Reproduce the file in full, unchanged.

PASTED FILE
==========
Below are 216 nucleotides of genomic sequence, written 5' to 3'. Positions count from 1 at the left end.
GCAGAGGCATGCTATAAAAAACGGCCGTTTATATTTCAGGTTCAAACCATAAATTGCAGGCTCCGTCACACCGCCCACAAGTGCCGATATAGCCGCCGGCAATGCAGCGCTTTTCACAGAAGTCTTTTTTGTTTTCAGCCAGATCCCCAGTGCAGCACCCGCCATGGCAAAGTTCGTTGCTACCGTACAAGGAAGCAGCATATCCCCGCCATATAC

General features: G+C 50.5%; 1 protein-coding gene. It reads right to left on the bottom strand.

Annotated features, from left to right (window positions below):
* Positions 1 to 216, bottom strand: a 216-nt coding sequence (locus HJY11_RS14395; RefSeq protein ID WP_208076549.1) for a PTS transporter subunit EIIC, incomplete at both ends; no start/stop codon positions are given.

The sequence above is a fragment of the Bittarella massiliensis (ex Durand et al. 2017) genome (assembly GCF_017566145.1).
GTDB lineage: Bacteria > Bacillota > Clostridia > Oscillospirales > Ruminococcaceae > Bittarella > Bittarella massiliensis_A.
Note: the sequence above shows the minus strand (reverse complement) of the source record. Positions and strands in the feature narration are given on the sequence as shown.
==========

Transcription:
Below are 216 nucleotides of genomic sequence, written 5' to 3'. Positions count from 1 at the left end.
GCAGAGGCATGCTATAAAAAACGGCCGTTTATATTTCAGGTTCAAACCATAAATTGCAGGCTCCGTCACACCGCCCACAAGTGCCGATATAGCCGCCGGCAATGCAGCGCTTTTCACAGAAGTCTTTTTTGTTTTCAGCCAGATCCCCAGTGCAGCACCCGCCATGGCAAAGTTCGTTGCTACCGTACAAGGAAGCAGCATATCCCCGCCATATAC

General features: G+C 50.5%; 1 protein-coding gene. It reads right to left on the bottom strand.

Annotated features, from left to right (window positions below):
* Positions 1 to 216, bottom strand: a 216-nt coding sequence (locus HJY11_RS14395; RefSeq protein ID WP_208076549.1) for a PTS transporter subunit EIIC, incomplete at both ends; no start/stop codon positions are given.

The sequence above is a fragment of the Bittarella massiliensis (ex Durand et al. 2017) genome (assembly GCF_017566145.1).
GTDB lineage: Bacteria > Bacillota > Clostridia > Oscillospirales > Ruminococcaceae > Bittarella > Bittarella massiliensis_A.
Note: the sequence above shows the minus strand (reverse complement) of the source record. Positions and strands in the feature narration are given on the sequence as shown.